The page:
Java was not considered?
One one hand one would be tempted to dismiss Java as uncool, but on the other hand we're talking about Salesforce, so this is a very legitimate question.
The truth is probably rather ordinary: even dull corporations want to look cool.
what is this strange obsession with type , it improves performance yeah sure . but to go around claiming that it is a panacea for all things poorly planned is pure unadulterated stupidity. i can concede that some immutable data structures are needed , but types not for me .
Python doesnt handle threads well this can be true. also if you are straining python threading system you ought to take a look at your own abstractions and design. chances are you wont go very far before you hit the same bottle neck in a different language if you assumed python gave up at X you could achive 100X with go but you will almost certainly hit the same issue when your data grows 100X.( i am aware of computational complexity is a factor. but the author claims that part is handled in C , from what is described it looks like they replaced flask with go)
A good type system is like a set of unit tests that are written for free and checked automatically every time the software is built. The better type systems feel natural and do not create extra work.
Actually, having worked with some great type systems in my life (especially in the ML family of languages) I feel they can assist with design and thinking through a problem by explicitly stating your intentions without being tedious. Obviously type systems like C++/Java do not fit this bill.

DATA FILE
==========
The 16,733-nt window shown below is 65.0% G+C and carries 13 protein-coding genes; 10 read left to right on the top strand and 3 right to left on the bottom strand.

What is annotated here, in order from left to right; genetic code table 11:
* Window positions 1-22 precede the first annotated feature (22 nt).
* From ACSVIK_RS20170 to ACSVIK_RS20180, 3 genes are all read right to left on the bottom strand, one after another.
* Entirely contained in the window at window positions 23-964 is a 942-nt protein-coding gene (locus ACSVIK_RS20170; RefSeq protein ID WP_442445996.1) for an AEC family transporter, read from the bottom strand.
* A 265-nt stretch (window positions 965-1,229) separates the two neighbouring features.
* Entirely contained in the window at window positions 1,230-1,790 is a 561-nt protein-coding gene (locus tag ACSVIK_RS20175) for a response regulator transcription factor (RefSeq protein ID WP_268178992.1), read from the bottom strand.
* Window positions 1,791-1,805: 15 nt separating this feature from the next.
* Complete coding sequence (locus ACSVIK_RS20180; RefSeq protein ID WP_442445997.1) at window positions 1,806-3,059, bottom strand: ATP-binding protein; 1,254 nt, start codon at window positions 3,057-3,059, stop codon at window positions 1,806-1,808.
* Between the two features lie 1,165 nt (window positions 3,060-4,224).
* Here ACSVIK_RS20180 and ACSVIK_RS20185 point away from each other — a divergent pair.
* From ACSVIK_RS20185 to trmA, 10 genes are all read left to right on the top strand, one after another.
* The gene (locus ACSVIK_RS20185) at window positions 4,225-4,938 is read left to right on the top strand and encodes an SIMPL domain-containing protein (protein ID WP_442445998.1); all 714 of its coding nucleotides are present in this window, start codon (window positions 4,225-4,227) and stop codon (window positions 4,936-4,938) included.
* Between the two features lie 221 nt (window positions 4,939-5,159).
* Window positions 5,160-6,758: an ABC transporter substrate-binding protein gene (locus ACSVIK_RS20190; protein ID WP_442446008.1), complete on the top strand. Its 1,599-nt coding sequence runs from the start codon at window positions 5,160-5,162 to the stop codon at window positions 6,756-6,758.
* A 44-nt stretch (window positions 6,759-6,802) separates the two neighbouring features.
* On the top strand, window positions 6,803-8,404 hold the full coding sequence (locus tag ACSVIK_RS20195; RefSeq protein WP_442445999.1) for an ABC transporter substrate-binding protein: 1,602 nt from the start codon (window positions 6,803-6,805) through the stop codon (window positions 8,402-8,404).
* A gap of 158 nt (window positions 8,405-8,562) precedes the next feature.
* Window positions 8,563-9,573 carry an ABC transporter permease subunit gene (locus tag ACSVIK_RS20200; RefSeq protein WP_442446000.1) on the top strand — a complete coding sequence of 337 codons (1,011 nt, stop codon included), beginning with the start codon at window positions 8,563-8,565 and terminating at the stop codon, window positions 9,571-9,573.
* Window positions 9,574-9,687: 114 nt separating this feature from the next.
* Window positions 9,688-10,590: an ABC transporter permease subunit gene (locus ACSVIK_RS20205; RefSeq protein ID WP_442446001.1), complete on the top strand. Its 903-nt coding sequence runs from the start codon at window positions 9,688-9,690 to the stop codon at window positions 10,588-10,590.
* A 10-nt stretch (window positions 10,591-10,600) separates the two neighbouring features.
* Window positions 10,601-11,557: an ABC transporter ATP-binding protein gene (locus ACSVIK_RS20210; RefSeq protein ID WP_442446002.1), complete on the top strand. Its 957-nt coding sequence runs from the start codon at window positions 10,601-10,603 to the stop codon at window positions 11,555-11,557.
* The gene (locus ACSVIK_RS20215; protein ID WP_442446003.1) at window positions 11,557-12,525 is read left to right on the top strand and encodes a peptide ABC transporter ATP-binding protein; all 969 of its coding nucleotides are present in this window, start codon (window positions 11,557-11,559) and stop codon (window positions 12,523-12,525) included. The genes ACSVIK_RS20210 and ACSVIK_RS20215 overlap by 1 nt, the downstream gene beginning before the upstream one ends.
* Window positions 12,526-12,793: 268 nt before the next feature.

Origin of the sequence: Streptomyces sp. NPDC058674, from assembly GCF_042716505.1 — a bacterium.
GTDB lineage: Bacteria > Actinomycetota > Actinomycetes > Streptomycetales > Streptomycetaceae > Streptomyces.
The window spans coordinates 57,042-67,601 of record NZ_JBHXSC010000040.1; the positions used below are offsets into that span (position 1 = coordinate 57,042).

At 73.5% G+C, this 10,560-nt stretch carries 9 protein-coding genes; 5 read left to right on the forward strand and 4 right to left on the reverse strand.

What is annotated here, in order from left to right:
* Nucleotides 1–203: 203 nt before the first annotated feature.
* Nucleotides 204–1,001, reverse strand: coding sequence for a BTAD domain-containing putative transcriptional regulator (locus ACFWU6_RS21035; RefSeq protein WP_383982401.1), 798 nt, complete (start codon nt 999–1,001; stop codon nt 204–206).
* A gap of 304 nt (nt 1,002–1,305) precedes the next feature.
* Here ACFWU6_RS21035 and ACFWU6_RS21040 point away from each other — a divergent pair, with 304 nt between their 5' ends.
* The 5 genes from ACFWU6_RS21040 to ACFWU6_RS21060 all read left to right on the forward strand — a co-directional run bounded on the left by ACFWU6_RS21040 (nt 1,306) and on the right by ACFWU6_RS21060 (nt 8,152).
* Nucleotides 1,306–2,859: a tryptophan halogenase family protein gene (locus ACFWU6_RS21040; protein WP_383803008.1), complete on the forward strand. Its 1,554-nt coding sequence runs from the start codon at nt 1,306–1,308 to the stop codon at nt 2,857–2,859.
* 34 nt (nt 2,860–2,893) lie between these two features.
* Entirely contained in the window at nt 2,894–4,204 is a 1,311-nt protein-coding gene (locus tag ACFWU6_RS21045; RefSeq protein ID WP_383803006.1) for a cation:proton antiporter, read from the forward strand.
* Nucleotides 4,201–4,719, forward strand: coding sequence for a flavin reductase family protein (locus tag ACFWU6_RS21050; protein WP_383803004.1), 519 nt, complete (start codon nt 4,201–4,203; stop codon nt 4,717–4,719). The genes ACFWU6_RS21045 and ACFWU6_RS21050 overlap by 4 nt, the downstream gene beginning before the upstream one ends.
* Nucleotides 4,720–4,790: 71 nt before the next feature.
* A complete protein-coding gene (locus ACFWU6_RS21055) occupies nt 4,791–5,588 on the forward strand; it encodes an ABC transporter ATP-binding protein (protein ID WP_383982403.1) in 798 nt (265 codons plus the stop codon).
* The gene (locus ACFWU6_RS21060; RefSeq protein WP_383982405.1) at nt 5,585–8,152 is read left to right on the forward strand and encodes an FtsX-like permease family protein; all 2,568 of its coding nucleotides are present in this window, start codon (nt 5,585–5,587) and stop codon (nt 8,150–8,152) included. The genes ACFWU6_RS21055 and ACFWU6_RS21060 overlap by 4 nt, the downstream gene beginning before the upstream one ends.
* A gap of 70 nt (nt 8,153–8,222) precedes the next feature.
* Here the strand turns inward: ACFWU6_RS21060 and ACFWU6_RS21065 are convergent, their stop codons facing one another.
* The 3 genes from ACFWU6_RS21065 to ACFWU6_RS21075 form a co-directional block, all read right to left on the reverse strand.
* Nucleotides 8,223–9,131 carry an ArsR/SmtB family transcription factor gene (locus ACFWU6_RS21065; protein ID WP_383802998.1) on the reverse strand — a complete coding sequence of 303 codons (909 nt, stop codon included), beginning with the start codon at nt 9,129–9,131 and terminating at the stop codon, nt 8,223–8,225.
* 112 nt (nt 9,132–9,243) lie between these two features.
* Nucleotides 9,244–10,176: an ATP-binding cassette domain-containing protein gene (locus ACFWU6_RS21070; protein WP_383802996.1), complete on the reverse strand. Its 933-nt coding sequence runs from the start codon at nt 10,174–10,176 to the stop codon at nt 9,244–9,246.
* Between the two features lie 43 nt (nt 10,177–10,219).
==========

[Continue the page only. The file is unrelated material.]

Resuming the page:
But lastly, they are even more useful in my experience when dealing with other people's code. Types can be self documenting to an extent and provide certain guarantees (or lack of guarantees) about the code itself. Of course how much information the type system conveys varies wildly based on the power of the type system (Haskell vs. C++) and the desire of the original developer to communicate intent through types.
the problem i have with premature type or type obsession is , you commit to a data model without even completely understanding the business model / rules there is this myth that you understand the requirements clearly and that it wont change quickly or by a lot . Python gives me the flexibility to whip up a service and check if fits if it doesnt fit throw it and try again, i wouldnt need to start from scratch , i can do well be removing dead or unwanted code and some basic cleanup to have a good start point. I cant comment on ML family cause i have not used it in prod env.
What I find is that you commit to the data model either way. Your code has to be written against something. It's just that with a type system it is explicit so that if a change is made which would break something the compiler along with tests where needed can tell you. However with a dynamic language you are much more reliant on hand written tests as there is very little the compiler can verify.
That commitment is very light and easily adjusted, though.
Once you have types in your source code, automatic refactorings are not just blazingly fast, they are also safe.
These days, dynamically typed languages have realistically zero advantages over a modern statically typed language.